Sample Critical Thinking Paper on Differences Between Generation Y & X


Differences Between Generation Y and X and Their Implications from a Management Perspective

Generation X is categorized as the one born from 1965 to 1977, and encompasses approximately thirty percent of the labor force (Cogin, 2012). In contrast, Generation Y is categorized as the one born after 1978 and encompasses approximately fourteen percent of the labor force. At the time that Generation Xers entered the labor force at the end of the 1980s, they were classified as untrustworthy work-hoppers that did not wish to clear their dues and desired things to go their own way. From 1995, it became evident that Generation Xers created the forefront of the free-agent labor force. Currently, Xers are growing up and taking up the ranks of managerial task and leadership, though they are not settling down as they remain cautious and are aware that their safety lies in remaining on the vanguard. All the time in a hurry, Xers will frequently circumvent regulations as they insist on outcomes.  Generation Xers are ready to take risks to keep gaining knowledge and innovating. They respond best to leaders and managers that use their time coaching, elucidating the daily bargain at the place of work, and giving praise for outcomes attained. The message that Xers desire hearing from their bosses is that if they get the work done excellently, they will be paid more and given management over their schedule (Burkholder, Edwards, & Sartain, 2004).

On the contrary, Gen Yers seem to be fairly family-centered and unbiased since they have a tendency of overlooking dissimilarities amid people, and treating every person in the same way (Meier & Crocker, 2010). They are also deeply dedicated to authenticity and trustworthy, extremely stressed, and have a conviction of living in a world of no-bounds where they arrive at instant judgments and anticipate the results to be somewhat ostentatious. Being the first generation of truly international citizens, members of Generation Y are socially alert and volunteer minded. Their parents, educators, counselors, and church leaders have informed them that they can achieve anything, and they consider it so. They are set to be the most proficient and the most demanding cohort. They respond suitably to leaders and managers that revere them and ensure they are engaged with swiftness, customization, and synergy (Burkholder et al., 2004). The message that GenYers desire hearing from their bosses is that they should be the superstars of the successful teams, and that if they strive to make a difference for their clients, they will be treated like experts.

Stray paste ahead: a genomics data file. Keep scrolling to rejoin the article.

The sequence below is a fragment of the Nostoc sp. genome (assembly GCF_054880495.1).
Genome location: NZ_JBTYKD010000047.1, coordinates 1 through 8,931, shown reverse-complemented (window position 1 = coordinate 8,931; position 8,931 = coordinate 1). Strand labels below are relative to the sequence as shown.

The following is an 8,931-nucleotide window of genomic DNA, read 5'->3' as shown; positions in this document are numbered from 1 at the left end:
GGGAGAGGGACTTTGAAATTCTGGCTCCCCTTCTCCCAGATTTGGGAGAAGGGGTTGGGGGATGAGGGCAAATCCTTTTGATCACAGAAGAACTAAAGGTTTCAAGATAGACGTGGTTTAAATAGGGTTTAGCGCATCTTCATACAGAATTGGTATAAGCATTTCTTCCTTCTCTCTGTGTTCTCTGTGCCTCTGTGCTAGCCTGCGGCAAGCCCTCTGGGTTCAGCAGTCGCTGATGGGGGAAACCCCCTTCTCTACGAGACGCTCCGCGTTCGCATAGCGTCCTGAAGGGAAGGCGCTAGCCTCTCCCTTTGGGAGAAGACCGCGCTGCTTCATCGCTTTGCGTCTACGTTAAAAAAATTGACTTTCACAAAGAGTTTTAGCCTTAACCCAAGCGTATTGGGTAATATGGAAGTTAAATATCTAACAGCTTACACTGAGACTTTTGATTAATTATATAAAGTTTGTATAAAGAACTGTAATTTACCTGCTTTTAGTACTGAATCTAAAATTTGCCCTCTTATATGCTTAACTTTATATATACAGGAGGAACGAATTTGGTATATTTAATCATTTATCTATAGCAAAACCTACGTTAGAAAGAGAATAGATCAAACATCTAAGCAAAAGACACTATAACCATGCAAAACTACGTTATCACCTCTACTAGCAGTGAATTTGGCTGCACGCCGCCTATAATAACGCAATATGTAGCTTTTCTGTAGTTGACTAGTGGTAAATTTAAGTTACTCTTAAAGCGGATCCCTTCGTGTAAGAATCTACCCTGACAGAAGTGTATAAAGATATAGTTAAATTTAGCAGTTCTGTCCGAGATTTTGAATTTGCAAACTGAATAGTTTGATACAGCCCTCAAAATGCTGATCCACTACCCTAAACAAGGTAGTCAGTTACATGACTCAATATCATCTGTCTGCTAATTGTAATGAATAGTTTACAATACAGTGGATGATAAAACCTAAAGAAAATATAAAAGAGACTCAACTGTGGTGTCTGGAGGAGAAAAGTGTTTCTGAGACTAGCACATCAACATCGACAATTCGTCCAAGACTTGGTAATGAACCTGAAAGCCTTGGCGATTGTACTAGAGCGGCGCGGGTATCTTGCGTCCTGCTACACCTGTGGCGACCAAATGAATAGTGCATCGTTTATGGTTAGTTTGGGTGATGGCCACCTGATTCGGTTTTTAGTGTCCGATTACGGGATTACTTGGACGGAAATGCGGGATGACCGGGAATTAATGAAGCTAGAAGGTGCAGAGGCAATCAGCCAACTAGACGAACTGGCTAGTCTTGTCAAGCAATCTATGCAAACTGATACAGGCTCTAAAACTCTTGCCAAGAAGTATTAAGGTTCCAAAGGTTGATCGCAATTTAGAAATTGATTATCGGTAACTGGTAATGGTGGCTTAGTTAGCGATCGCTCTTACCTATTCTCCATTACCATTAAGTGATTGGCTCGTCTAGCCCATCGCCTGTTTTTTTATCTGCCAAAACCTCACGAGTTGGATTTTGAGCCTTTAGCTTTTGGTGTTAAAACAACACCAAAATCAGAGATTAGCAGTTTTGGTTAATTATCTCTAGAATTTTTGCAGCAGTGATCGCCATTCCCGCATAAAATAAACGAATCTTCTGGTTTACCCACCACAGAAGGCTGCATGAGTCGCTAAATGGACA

Elements in Integrated Management Approach

The elements of an integrated management approach include Vendor Management Solutions (VMS), Return on Investment (ROI), and Talent Management Systems (TMS). For a company with both full-time and part-time employees, the human resource manager should organize workflows in a manner that the full-time hires undergo their required authorizations and phases while the part-time hires pursue a dissimilar workflow. The applicants of the positions in the company should be appropriately flagged, monitored, and positioned. The system could assist in note taking and communication between the manager and dealers if need be (Burkholder et al., 2004). It could as well enhance price/quality competition involving dealers and notify the managers of the standard prices. Like the Talent Management Systems, Vendor Management Solutions fraction of the system follow associated financial plans and employ alerts to warn procurement or human resource managers when, for example, contracts are running out, or diversity objectives are not being attained. Return on Investment calculators ought to be able to identify time and cost investments on a permanent foundation.






Burkholder, N. C., Edwards, P. J., & Sartain, L. (2004). On Staffing: Advice and Perspectives From HR Leaders. Hoboken, N.J.: Wiley.

Cogin, J. (2012). Are generational differences in work values fact or fiction? Multi-country evidence and implications. The International Journal of Human Resource Management, 23(11), 2268-2294.

Meier, J., & Crocker, M. (2010). Generation Y in the workforce: Managerial challenges. The Journal of Human Resource and Adult Learning, 6(1), 68-78.